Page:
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    Hmmmmmmmmm..... I hate to sound mean and crass.. but hey... that boy will ADJUST!!! Change is what life is all about when you're young, remember?? :) If he were already a Senior or something, after being there all 4 years, then THAT'S another story; to graduate w/his class. But, since the numbers you speak of seem to indicate the is a freshman/junior.. I say that should be the LAST reason to stay. It is not necessary for any parent to put their entire financial future on the line for THAT reason.. Sorry.. I told you it was mean and crass! IMHO!

    Ever thought about Home schooling? (I personally, think the 3 years my oldest spent in Public HS was essentially a waste..now that he's about to graduate college...oh well.... gotta let 'em choose sometimes!) Although,I guess it DID keep him out of the military and in Iraq, right now.. and he and his sister are BOTH going to Boston Sat..... :no: (Hmm.. guess I had more influence than I realized!!) anyway.. back to topic... :eek:

    Have you talked to him? Maybe he'd enjoy the change? How well 'plugged in' IS he there? Maybe you've already done this, but I would have a REAL LONG talk with him. And PLEASE..... I've found that if you sacrifice TOO much for them (kids) the less they appreciate it OR ever help YOU later on!!

    Keep thinkin' and schemin'!! You'll figure it out!
     
  12. savingup

    savingup Active Member

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    desdawg, where you at in AZ? We just left there to come back to IN. Land is WAAAAAY crazy out there. Growth is just astounding. We were in Mesa and spent every minute of days off up in Beaver Creek or over in Globe.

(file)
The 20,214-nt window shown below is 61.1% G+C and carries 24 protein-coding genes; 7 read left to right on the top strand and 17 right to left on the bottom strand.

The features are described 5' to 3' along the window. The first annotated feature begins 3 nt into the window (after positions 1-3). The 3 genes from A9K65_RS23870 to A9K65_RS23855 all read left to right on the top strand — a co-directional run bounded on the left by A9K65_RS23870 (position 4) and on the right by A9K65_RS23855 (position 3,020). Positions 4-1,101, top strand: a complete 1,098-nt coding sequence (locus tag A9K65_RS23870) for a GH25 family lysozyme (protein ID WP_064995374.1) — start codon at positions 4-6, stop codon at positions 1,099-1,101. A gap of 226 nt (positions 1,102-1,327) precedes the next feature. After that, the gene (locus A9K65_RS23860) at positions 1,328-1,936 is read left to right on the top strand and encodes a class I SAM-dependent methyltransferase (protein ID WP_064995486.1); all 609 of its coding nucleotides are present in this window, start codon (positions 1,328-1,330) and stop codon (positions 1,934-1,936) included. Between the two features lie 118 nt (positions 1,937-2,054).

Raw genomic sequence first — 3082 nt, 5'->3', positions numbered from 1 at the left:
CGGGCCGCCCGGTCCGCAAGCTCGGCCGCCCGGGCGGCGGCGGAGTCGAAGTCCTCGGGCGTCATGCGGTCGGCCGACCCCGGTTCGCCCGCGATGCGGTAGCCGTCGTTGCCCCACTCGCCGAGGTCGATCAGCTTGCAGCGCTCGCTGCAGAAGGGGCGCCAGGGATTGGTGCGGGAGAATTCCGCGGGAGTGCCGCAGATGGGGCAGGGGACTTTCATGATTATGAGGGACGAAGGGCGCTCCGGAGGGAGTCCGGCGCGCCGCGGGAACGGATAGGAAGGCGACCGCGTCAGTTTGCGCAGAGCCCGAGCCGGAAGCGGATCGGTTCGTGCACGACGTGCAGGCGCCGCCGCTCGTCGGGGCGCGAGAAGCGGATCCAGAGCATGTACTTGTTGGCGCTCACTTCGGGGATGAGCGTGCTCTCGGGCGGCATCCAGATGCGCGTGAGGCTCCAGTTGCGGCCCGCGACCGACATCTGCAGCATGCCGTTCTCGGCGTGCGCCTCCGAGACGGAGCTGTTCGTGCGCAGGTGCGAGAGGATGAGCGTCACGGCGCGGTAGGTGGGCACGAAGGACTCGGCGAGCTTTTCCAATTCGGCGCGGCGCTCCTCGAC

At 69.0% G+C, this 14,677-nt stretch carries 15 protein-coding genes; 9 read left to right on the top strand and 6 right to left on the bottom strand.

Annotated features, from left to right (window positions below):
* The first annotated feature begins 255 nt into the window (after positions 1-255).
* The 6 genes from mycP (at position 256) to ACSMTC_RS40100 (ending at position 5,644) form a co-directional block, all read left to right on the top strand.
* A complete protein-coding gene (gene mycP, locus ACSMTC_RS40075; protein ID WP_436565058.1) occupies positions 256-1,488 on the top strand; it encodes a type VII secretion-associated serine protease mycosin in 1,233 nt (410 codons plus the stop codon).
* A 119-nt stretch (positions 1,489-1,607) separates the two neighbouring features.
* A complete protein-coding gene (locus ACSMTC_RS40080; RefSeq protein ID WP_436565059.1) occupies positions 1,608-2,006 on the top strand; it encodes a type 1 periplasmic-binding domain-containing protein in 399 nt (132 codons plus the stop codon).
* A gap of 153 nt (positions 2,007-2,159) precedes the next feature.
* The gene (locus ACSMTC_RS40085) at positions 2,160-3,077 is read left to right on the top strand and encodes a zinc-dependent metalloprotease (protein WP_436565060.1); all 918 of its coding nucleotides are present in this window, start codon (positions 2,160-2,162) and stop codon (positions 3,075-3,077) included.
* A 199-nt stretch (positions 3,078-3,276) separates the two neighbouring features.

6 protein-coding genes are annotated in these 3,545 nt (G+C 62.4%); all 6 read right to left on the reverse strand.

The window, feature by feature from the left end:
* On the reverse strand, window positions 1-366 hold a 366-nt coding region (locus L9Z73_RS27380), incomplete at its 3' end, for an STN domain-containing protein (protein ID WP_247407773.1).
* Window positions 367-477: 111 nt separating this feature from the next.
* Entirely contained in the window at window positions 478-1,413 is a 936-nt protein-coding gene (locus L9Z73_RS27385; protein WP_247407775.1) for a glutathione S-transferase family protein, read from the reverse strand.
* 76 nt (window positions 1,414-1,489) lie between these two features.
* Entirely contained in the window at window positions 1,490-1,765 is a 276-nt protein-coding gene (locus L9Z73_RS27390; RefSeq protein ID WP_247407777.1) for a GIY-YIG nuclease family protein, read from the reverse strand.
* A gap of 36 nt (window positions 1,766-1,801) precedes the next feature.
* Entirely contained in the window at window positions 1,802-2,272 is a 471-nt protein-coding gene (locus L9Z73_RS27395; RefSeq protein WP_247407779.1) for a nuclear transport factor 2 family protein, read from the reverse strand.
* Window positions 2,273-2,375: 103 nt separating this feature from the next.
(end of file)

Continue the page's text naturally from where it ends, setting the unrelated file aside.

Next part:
I dearly miss the desert as I am originally from Tucson but the water situation out the worries us as far as buying land there. What's your take on it?
     
  13. charles

    charles Well-Known Member

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    I wouldn't necessarily take at face value the 25K price per lot quoted by the realtor. Why don't you ask your neighbor what he wants for the land?

    Otherwise I would advise like CG. Sell the one lot for 20K and pay off all debts and hang on to and add to your capital for future buys. Many types of speculative real estate will get cheaper when interest rates go up - the cost of carrying them becomes too great. If the bottom falls out of your desired real estate market then you will be in a better financial position to buy more land where you are or up north were it may be yet cheaper.

    Conversely, if the price of land sky rockets you still come out ahead because your remaining land will be very, very, valuable and you can sell out and, again, buy cheaper land further north.